True story from 5 years ago.
NewMexiKen went to the lab early this morning for routine blood work. I’m not crazy about needles and so never watch. As I’m sitting there, having felt nothing at all, I realize that the technician is already drawing blood. This is too good to believe — a part of me actually doesn’t believe it — and then she’s done. Wow, I think, that was easy.
“Oh,” she says, “I’m sorry. I’ve got another one [tube] to get. I’ll have to do it again. I’m so sorry.”
It goes without saying I suppose that the second poke was the one that hurt like hell.
From A Sharper Mind, Middle Age and Beyond:
Many researchers believe that human intelligence or brainpower consists of dozens of assorted cognitive skills, which they commonly divide into two categories. One bunch falls under the heading “fluid intelligence,” the abilities that produce solutions not based on experience, like pattern recognition, working memory and abstract thinking, the kind of intelligence tested on I.Q. examinations. These abilities tend to peak in one’s 20s.
“Crystallized intelligence,” by contrast, generally refers to skills that are acquired through experience and education, like verbal ability, inductive reasoning and judgment. While fluid intelligence is often considered largely a product of genetics, crystallized intelligence is much more dependent on a bouquet of influences, including personality, motivation, opportunity and culture.
“In Novemeber of 1958, John Steinbeck — the renowned author of, most notably, The Grapes of Wrath, East of Eden, and Of Mice and Men — received a letter from his eldest son, Thom, who was attending boarding school. In it, the teenager spoke of Susan, a young girl with whom he believed he had fallen in love.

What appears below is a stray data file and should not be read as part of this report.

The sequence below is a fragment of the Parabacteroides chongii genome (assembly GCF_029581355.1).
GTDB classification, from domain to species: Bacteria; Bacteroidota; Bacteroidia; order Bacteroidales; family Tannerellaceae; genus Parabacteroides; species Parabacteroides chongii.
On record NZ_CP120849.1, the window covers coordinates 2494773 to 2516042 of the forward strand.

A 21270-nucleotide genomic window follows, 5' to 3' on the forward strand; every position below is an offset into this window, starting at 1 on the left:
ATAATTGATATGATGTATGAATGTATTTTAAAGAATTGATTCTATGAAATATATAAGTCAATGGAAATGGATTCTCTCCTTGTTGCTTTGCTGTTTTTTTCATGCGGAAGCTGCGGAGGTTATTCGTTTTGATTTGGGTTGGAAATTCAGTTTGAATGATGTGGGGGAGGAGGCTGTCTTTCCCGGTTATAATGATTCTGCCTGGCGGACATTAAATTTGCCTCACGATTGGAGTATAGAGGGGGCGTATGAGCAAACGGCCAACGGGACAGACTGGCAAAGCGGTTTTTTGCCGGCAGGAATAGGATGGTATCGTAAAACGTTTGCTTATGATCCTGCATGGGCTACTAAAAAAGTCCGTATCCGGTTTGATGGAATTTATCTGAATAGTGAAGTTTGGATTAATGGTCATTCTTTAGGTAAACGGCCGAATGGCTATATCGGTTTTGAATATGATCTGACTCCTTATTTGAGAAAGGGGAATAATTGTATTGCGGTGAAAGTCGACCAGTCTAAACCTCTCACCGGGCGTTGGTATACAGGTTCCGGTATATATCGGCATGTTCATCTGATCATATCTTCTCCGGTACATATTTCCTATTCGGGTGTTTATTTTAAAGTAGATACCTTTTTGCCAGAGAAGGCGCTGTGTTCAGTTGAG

“Steinbeck replied the same day. His beautiful letter of advice can be enjoyed below.”
Letters of Note
“That early declaration marked, as much as any one moment could, the beginning of a journey that few have taken, one the Maineses themselves couldn’t have imagined until it was theirs. The process of remaking a family of identical twin boys into a family with one boy and one girl has been heartbreaking and harrowing and, in the end, inspiring – a lesson in the courage of a child, a child who led them, and in the transformational power of love.”
The Boston Globe has the story.
The Albuquerque Journal has a good bear story today.
If you’d like to be sad all day, but somehow also uplifted, read Notes From a Dragon Mom.
The ever-wise and usually right Paul Krugman assesses human behavior. He begins with this, but click the link and read it all. It’s brief.
My sense, after 11 years of punditizing, is that people are complicated, but gangs of people less so. Individuals are often mixed in their behavior: incorruptible politicians may cheat on their spouses, political scoundrels may have impeccable personal lives. But groups, like a politician’s inner circle or the management team of a media empire, tend to behave similarly on multiple fronts. If they lie and cheat routinely in one domain, they tend to do it in others as well.